Realization of capital loss at issue

In connection with transactions described in 2007-023929, Parent transferred its B Shares to an affiliated company (Canco4) (11), which was wound-up into Parent under s. 88(1) (12). There then was an acquisition of control of Parent (13), so that it reported a capital loss under s. 40(3.4)(b)(iii).

Question 2

Did the preferred shares of LLC2 represent shares for which the B Shares held by parent were substituted for purposes of s. 93(2)?

CRA response

In indicating "no", CRA stated (TaxInterpretations translation):

[T]he loss realized ... by Parent respecting the ... B Shares of USCO1 was attributable entirely to a fluctuation in the exchange rate for the Canadian dollar over the course of the period ... .

[T]he ... B Shares of USCO1 held by Parent were issued in the course of a legal transaction which did not directly involve the Preferred Interest in LLC2 or a property acquired in replacement of such interest. ... [T]he Preferred Interest in LLC2 cannot be considered as a share for which USCo1's XXXXXXXXXX Class B Shares were substituted for the purpose of the application of Element B. Those shares instead were acquired by Parent in replacement of shares of Canco3, and no Exempt Dividend was paid in respect of the latter shares. Furthermore ... the wording of element B does not support the amounts of the dividends received by Canco3 in respect of the Preferred Interest it held in LLC2 being indirectly considered for purposes of the application of the rules.

GAAR review status

Finally, the subject facts have also been provided to the specialized audit team of your Tax Services Office in order that they can decide as to the possible application of the general anti-avoidance provision of the Act ("GAAR") regarding an avoidance transaction. We have received confirmation from a member of that team that the analysis has not been concluded and that a referral to the Abusive Tax Planning Division at National Headquarters has not been made in this file.

Locations of other summaries Wordcount
Tax Topics - Income Tax Act - Section 248 - Subsection 248(5) s. 248(5) requirement for a legal exchange is engaged by a reference to a substituted share 187

23 May 2013 IFA Round Table Q. 3

What is the CRA's position on the application of the GAAR to a series of transactions undertaken for the purpose of avoiding the application of s. 93(2) so as to preserve the portion of the loss on the disposition of FA shares that is attributable to foreign exchange, such that it remains available to effectively offset a foreign exchange gain related to the investment in the FA shares?

Response

: Given that proposed s. 93(2.01)(b)(ii) specifies "precisely which related foreign exchange gains realized by a taxpayer are intended to affect the computation of the amount of the loss to be denied on the disposition of an FA share," it follows that except in these narrow circumstances s. 93(2) and proposed s. 93(2.01) are intended to deny a loss on the disposition of an FA share to the extent that exempt dividends had been received on that share, or on a share for which that share had been substituted, prior to the disposition, "even in circumstances where the loss is arguably due to foreign exchange fluctuations rather than the extraction of earnings from the FA."

Consider a case where a corporation resident in Canada ("Canco") uses borrows U.S. dollar proceeds of a related party borrowing to acquire common shares of an FA, which then generates a large exempt surplus balance from its active business, but with a large FX gain accruing on Canco's borrowing. Canco acquires preferred shares of FA for nominal consideration, and receives thereon a distribution of FA's exempt earnings - in order that on the subsequent sale of the FA common shares, Canco can realize a loss which will offset a FX gain on repayment of Canco's debt. Given that a foreign exchange gain realized on the repayment of a non-arm's-length debt is not a gain described in proposed s. 93(2.01)(b)(ii), it was not intended that it should affect the computation of the loss denied under s. 93(2). "Therefore the issuance of the FA preferred shares and the payment of the dividends thereon result in an abuse having regard to subsection 93(2) such that the GAAR would apply." CRA's opinion would be the same if, for the purpose of avoiding the application of s. 93(2), the preferred shares were issued on the initial incorporation of FA.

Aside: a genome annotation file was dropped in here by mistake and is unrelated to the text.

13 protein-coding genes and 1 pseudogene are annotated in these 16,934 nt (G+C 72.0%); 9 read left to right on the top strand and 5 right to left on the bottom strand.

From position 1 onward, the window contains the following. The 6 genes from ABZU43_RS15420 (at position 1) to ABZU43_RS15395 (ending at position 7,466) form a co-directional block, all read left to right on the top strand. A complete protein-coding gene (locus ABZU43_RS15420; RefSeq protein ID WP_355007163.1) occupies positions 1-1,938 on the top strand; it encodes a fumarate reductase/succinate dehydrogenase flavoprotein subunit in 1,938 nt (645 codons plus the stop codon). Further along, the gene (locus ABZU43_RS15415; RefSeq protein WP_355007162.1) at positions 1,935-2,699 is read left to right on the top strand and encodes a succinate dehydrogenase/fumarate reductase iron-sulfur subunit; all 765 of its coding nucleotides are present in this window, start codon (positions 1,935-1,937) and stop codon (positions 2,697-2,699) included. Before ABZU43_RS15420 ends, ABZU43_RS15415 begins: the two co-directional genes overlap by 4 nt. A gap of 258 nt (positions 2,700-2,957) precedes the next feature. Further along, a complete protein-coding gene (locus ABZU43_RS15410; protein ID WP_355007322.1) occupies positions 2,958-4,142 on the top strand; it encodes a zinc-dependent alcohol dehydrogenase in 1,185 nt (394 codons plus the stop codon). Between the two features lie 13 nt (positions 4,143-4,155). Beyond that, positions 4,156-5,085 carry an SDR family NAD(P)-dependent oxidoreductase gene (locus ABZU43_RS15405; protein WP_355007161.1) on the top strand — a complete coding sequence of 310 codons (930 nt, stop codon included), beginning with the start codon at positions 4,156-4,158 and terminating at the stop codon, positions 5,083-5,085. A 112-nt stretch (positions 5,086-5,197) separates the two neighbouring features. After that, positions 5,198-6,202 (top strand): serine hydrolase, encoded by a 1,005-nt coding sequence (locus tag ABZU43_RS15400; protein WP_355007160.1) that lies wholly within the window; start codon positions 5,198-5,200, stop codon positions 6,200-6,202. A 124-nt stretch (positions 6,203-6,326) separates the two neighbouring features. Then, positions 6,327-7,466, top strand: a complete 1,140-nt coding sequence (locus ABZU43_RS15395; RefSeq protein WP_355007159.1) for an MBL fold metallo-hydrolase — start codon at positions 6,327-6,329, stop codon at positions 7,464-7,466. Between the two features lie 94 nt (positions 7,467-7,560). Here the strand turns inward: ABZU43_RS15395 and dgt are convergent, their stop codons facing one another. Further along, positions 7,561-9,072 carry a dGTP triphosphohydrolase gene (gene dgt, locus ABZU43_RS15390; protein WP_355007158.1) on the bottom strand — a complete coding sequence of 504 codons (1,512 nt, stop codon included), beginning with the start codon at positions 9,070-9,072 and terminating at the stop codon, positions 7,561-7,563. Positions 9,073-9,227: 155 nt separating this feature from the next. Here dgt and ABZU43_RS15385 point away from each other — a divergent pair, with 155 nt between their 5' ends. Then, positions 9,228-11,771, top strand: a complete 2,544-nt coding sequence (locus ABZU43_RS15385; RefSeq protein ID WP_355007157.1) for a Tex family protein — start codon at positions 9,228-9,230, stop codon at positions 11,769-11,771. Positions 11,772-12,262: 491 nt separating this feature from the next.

10 May 2013 Internal T.I. 2012-0464901I7 - 93(2), 93(2.01) - Share substituted

Canco owns all the shares of Forco1, which it transfers to Forco2 for a promissory note payable in U.S. dollars, and then transfers the note to Forco3 in exchange for shares of Forco3. In finding that such shares of Forco3 were substituted for the shares of Forco1, CRA indicated that the concept of "share substituted" was not restricted "to a chain of substitutions in which only shares are substituted."

Articles

Didier Fréchette, Ryan Rabinovitch, "Current Issues Involving Foreign Exchange", 2015 CTF Annual Conference paper

Narrowness of 30-day rule/exclusion for related party debt (pp. 26:46)

Despite the promising comments made in the 2001 comfort letter, the loss preservation rules that have ultimately been enacted are, unfortunately, very restrictive. The 30-day window will, in practice, be very difficult to satisfy, since it is not unusual for the repayment schedule of the third-party debt to not coincide with the disposition of the shares of the financing foreign affiliate. It is also common for the external debt to be incurred by a related entity within the group (such as the parent company), and not necessarily by the entity holding the shares of the foreign affiliate. Similarly, there does not seem to be a clear policy rationale for the exclusion of debt from related parties or debt arising as part of legitimate corporate reorganizations that may occur between the time a debt is incurred and the time it is repaid. …